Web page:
Changes in alcohol policies and public opinions in Finland 2003–2013
- Esa Österberg MSc, Senior Researcher, Mikaela Lindeman MSc, Researcher, Thomas Karlsson MSc, Researcher.
There is a constant and ongoing interplay between public opinions and public policies, alcohol policies being no exception. This article describes the development of public opinions regarding alcohol policy in Finland during a 10-year period between 2003 and 2013. Fluctuations in the alcohol policy opinion climate are put in context by looking at concurrent changes in alcohol policies and in total alcohol consumption.
Data and Methods
The study is based on data from opinion surveys on alcohol policies commissioned by the National Institute for Health and Welfare and the Finnish Social and Health Association. The opinion polls include questions about the general acceptance of prevailing alcohol policies, appropriate sales channels of different alcoholic beverage categories and opinions about the legal age limits and prices of alcoholic beverages. In the study, changes in alcohol policy during 2003–2013 are surveyed, and their relationship with changes in alcohol policy opinion is examined.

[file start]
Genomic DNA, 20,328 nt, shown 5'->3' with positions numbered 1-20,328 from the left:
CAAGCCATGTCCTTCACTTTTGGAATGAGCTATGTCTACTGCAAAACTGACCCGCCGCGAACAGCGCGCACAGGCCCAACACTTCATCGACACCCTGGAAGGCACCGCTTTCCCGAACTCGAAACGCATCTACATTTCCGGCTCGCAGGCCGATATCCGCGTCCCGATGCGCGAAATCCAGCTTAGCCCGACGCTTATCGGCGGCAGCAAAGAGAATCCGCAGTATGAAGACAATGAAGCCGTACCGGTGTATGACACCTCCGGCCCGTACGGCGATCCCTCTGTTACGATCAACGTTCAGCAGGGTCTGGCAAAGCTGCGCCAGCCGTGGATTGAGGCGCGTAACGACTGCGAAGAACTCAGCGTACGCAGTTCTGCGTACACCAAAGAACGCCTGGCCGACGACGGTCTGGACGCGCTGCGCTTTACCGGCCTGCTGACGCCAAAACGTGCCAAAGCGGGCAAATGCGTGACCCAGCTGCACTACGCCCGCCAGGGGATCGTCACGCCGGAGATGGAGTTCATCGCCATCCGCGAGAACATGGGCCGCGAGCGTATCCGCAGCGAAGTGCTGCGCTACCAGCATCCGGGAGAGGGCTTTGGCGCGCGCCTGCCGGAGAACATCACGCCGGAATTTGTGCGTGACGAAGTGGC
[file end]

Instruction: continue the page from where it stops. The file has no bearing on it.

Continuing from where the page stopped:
There seem to be a strong positive correlation during the study period between the level of alcohol consumption and the share of those wanting a more restrictive alcohol policy in Finland.
It seems that an increased level of awareness of alcohol-related issues among the general public created a more restrictive opinion climate on alcohol policy issues after the big alcohol excise duty decrease in 2004. The reverse seems to happen but in a lesser degree when alcohol excise duties has been increased after the year 2007. [Österberg E, Lindeman M, Karlsson T. Changes in alcohol policies and public opinions in Finland 2003–2013. Drug Alcohol Rev 2014;33:242–248]